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Discussion Starter #1
...not on the Mustang, but our little Mazda B2200 has a stripped spark plug hole. I got a kit with the tap, and the solid inserts, but if anyone can give me any tips before I do this, I'd love to hear them. What's the best way to keep filings out of the cylinder? I was thinking about packing the flutes of the tap with grease, and then turning the engine over without the plugs in it when I was finished to blow out any left-over crap. Does this sound like a good plan?

Also, how much of a pain will this be to do? It's an aluminum head, so I'm hoping it shouldn't be too bad, but I've never done one before. Thanks in advance for any suggestions/words of encouragement.

-Brian
 

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I would yank the head to do this..those little shavings are going to go all over the place..this is really the sorta job I would farm out..it should be done on a drill press..I had a similiar prob on a motorcycle..aluminum heads..it was drilled and a heli-coil was put in..but I had it done at a machine shop..

'59 T-Bird..[color:blue]'70 Mustang Convert</font color=blue>...[color:green]'72 Mach One</font color=green>
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Discussion Starter #3
Crap... You don't think the grease will catch most of the shavings? This is the tip I've always heard when running a tap in this manner (like in an oil pan without pulling it, etc.). With the kit you don't drill it out at all. The tap is long and tapered, so it starts out by slowly reaming the hole to size, and then starts cutting new threads. Also, the inserts are solid, and are supposed to be better than a heli-coil.

The head would really be a PITA to remove. I was thinking about calling around to see how much somebody would want to put the insert in, but I'm not so sure I'd trust them to do a better job than I can do myself... Anybody else have any opinions?

-Brian
 

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The spark plug solid inserts are definitely stronger than a HeliCoil. The kit should come with a tap, the inserts, LocTite, and instructions. If you do use grease, make sure you remove all the grease before you LocTite it in, otherwise the LocTite won't hold.

You could use compressed air thru the PCV port to create a positive pressure in the cylinder to keep particles out. Make sure the intake valve is open.

[color:blue]
1967 Acapulco Blue coupe
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Torq-Thrust "D" 225-60-14
1968 PDB, Corbeau
LeCarra, Alpine in-dash CD
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Discussion Starter #5
Thanks for the advice. There were no instructions with the kit, but I had the basic idea already. What number Loctite would you recommend?

-Brian
 
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Discussion Starter #6
I have no experience with stripped plug-threads (knock on wood) but I do know that you have to keep the filings out of the cylinder at all cost.

When tapping the thread turn one revolution clockwise followed by a semi-revolution counter clockwise to clear the filings from the tap threads. Repeat this until the whole thread has been tapped. Use a cutting compound and take it easy, you don't want the tap to snap when it's in the thread.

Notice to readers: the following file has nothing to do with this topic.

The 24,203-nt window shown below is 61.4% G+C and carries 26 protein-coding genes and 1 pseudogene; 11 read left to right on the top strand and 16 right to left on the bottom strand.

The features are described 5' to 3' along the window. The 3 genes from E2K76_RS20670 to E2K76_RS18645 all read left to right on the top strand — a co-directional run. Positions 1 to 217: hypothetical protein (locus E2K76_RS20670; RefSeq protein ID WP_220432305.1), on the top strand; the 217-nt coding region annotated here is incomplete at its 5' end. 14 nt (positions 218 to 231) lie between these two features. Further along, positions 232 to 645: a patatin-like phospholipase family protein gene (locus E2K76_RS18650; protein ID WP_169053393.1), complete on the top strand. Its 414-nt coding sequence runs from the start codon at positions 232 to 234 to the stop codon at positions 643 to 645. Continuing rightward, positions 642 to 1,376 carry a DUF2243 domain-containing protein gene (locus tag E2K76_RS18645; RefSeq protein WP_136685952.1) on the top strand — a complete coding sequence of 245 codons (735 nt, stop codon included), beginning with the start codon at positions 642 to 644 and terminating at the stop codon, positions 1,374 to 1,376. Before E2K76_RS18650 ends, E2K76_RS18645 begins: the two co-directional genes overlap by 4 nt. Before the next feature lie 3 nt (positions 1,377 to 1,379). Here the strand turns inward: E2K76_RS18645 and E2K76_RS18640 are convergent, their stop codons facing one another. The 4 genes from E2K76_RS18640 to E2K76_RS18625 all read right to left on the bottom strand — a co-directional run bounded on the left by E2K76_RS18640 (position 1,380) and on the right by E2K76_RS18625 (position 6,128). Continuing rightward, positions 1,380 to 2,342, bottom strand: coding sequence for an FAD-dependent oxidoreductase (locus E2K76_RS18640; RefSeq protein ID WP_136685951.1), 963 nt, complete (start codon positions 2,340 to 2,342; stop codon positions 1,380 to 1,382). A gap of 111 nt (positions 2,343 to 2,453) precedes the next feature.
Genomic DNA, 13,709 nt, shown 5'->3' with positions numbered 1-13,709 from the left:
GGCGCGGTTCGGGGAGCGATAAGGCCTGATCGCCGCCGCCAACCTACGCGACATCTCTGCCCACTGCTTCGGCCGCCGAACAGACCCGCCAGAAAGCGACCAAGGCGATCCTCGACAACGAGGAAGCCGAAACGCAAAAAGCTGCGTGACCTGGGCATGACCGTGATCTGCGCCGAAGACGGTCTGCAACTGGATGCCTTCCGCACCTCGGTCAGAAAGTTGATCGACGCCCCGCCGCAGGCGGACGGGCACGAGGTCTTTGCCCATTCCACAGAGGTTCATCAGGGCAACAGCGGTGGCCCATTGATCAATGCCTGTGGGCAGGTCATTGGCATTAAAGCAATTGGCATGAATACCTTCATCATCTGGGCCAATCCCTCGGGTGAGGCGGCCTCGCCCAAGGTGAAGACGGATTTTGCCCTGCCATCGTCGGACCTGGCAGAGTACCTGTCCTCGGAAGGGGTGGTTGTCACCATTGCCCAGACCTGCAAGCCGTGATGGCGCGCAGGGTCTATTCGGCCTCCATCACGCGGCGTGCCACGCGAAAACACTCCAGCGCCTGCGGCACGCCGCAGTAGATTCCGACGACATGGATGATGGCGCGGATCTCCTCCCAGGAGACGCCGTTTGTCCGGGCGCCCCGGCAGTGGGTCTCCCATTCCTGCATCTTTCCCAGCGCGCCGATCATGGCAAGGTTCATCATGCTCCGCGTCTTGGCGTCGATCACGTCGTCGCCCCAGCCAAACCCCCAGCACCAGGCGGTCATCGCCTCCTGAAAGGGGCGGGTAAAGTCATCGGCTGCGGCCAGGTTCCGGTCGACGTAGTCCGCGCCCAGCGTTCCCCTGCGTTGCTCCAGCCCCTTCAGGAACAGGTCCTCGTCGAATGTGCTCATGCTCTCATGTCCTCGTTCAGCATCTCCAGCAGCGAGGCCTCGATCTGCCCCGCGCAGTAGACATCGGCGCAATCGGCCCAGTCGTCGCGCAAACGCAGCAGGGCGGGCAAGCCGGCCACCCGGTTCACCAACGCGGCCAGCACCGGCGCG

The filings will be released upwards by the tap where you can suck them up with a powerful vacuum cleaner.
 

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Do a search on Yahoo or your favorite search engine for "spark plug thread repair". I came up with quite a few. Here are some:

http://www.xs11.com/tips/repair/repair27.htm

http://www.timesert.com/howtosp.htm

http://www.wetspotracing.com/wet2.html
This place charges $25 to repair a stripped spark plug thread.

[color:blue]
1967 Acapulco Blue coupe
302 4V, C4, 9" 3.25:1
Torq-Thrust "D" 225-60-14
1968 PDB, Corbeau
LeCarra, Alpine in-dash CD
http://www.geocities.com/mlnielsen_67/index.htm
WEBSITE UPDATED 3/25/01
</font color=blue>
 
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Discussion Starter #8
If its an older mazda (not fuel injection) those little engines are more simple to work on than an old 289. I just rebuilt one for a friend.... If it's the older kind you could take the head off tap it and put it back on in half a day. Just mark all your vacuum hoses cause there are alot.

68 Fastback.
 
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Yeah, it's not EFI, but it has a computer controlled carb., and there would be a zillion vacuum lines and smog crap to deal with. I could definitely do it, but I don't think it's worth the trouble. I think I'm going to go ahead and use the grease on the tap, and use compressed air to blow out the cylinder when I'm done. Wish me luck.

-Brian
 

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You might buy a magnetic pick up tool, slim enough to fit in the hole to pickup any metal particle the grease doesn't grab.

Jeff
Member: Flatheads ain't so bad association
Never trust an over 40 Chevy owner association (They have to cheat to win)
 

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Oops! Thinking Mustang, not Mazda.....Oh well

Jeff
Member: Flatheads ain't so bad association
Never trust an over 40 Chevy owner association (They have to cheat to win)
 
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